Woman Crush(ing the Patriarchy) Wednesday: Bianca Laureano

Woman Crush(ing the Patriarchy) Wednesday: Bianca Laureano

But it was one year at the American Association of Sexuality Educators Counselors & Therapists (AASECT) conference that I realized I wasn’t the only one feeling this way. At the conference, there was a total of 18 black people, including me, and naturally we gravitated toward each other. Here, we all learned that we were having the same issues finding work and being seen as an expert, so we decided to do something about it. It was there where some of us co-founded WOCSHN, with the goal of supporting each other through job opportunities and just keeping our sanity in this white-centric field. But overtime it turned into something more. We are now also invested in transforming our field, ending white supremacy and finding white people who are down to do the hard work with us.

I’d like to switch gears a bit, and get some of your thoughts on sexuality and Latinas. For starters, do racialized sexist stereotypes, particularly the spicy Latina myth, affect our sex lives?

Definitely. These stereotypes are one-dimensional, and they’re not about us being spicy and sexy for ourselves but rather for the pleasure of the person objectifying us. It’s not respecting how a woman of color can devour a room. Instead, it’s just not seeing her as a human being. Our pleasure is never centered.

Moving beyond media representations and stereotypes, the bodies of real-life black and brown bodies, especially queer ones, are under constant attack, whether through mass incarceration, police surveillance or death. Does violence against black and brown bodies impact our sexual experiences?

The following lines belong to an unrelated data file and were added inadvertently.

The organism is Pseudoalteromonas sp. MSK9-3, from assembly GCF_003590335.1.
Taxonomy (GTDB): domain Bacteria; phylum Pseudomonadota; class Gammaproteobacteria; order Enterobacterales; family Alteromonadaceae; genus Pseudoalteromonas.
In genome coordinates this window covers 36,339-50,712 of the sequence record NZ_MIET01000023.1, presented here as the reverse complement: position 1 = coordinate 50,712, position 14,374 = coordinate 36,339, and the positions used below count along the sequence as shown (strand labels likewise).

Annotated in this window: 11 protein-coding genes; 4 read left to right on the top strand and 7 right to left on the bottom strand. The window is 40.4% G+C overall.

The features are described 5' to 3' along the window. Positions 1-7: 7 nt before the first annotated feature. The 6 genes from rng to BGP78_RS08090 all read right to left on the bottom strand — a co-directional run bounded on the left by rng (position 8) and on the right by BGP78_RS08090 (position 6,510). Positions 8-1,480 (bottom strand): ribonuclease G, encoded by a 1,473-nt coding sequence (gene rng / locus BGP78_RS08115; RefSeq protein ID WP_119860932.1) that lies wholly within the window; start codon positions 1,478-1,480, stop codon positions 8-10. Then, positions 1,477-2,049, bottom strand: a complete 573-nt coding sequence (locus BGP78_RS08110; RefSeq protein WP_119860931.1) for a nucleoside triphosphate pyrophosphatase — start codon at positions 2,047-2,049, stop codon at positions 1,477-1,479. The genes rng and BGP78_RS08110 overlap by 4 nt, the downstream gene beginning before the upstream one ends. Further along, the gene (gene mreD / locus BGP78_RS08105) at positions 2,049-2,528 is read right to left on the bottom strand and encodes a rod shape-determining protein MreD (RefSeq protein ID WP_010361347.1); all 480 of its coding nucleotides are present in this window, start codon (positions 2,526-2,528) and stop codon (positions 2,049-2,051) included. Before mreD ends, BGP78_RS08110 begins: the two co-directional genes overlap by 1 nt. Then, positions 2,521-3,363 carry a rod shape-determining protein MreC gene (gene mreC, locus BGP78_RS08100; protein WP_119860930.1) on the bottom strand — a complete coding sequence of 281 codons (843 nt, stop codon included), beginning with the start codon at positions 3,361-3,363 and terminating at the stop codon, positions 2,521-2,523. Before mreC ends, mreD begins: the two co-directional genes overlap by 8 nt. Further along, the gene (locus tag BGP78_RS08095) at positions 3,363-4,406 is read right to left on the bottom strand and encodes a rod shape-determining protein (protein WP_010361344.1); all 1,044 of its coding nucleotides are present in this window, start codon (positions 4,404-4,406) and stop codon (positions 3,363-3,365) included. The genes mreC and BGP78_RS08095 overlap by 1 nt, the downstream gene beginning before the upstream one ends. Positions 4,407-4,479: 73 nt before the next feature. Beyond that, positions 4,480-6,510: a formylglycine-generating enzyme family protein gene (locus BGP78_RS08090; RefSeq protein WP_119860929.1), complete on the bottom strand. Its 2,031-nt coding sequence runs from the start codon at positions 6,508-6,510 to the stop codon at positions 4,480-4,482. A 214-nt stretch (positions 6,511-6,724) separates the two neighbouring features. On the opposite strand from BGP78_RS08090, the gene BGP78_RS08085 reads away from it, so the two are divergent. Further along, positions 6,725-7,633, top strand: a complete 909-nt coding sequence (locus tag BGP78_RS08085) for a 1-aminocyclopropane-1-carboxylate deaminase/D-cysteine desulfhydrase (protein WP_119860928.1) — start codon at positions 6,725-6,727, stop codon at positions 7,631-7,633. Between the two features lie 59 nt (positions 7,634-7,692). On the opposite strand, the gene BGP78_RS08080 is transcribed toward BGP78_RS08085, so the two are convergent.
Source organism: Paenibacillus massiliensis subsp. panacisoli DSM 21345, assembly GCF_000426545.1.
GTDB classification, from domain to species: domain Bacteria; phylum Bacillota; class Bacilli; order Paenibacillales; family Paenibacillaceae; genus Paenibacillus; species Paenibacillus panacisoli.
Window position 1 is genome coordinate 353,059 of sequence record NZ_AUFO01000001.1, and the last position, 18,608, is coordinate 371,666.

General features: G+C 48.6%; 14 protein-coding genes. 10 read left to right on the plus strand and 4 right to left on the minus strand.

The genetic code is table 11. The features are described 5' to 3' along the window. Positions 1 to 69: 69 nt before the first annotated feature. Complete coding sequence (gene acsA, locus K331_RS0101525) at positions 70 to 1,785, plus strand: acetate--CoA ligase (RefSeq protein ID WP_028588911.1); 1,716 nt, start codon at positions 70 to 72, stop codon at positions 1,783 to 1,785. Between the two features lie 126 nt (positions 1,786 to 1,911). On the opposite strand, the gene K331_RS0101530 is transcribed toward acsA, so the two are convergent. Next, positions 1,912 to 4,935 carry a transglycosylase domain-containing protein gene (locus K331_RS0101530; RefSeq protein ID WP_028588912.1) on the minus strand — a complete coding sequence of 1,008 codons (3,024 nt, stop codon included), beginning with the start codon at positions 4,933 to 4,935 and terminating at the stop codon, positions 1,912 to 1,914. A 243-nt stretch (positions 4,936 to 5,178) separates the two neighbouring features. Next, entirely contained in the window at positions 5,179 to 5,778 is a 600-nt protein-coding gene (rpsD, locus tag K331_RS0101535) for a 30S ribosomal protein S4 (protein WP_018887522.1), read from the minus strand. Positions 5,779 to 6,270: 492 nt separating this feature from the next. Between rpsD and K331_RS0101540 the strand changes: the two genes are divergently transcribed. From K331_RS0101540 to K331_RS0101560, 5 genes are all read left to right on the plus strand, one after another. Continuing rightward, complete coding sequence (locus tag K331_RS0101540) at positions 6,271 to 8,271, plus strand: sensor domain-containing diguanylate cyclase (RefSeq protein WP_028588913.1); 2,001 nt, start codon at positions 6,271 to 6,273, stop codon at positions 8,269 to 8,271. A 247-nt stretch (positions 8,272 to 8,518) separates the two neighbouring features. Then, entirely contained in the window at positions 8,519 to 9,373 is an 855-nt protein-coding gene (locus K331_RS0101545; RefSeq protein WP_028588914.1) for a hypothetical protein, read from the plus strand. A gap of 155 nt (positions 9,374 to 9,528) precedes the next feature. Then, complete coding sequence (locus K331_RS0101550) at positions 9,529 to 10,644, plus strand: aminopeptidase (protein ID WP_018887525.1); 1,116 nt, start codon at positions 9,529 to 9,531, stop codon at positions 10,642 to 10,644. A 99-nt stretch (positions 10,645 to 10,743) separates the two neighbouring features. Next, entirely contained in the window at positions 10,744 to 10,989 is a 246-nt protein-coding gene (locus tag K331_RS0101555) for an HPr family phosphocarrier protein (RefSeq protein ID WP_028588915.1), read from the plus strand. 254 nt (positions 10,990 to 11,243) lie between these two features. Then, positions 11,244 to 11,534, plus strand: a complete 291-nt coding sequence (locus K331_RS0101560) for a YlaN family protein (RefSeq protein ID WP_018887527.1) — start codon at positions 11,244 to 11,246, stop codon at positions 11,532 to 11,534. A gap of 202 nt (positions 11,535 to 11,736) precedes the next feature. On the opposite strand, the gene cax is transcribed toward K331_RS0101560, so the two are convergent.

Absolutely. Many times, older white sexologists will say that race doesn’t play a role in sexual responses, but that couldn’t be anymore untrue. If we are incarcerated, paralyzed or killed – as we are in great numbers – then we cannot have that liberatory sexuality; we don’t have the permission or the safety to have pleasure. Or, let’s say we survive these violent experiences, then we are dealing with historical trauma that impacts our relationship with our body, spiritualty and with other people. This has a lot of ramifications, and some manifest in our sex lives.

How might the current state of xenophobia in our country impact Latinas’ and immigrants’ sexuality?

In our current political climate we are hearing more conversations on anchor babies, incarcerating undocumented people and detention facilities, and all of this adds layers on how a Latina body is constantly surveilled. It’s another level of marginalization and oppression. For example, if we are dehumanizing the people who are fleeing civil wars, some that this country had a hand in creating, then we also aren’t thinking about how these young people are captured and held against their will. What if they’re menstruating? What if they’re living with HIV? What if they’re raped, as most women who cross the border are? What if they get pregnant? These are all sexual health conversations that are dismissed because we are not centering immigrant stories, because we are dehumanizing immigrant people.

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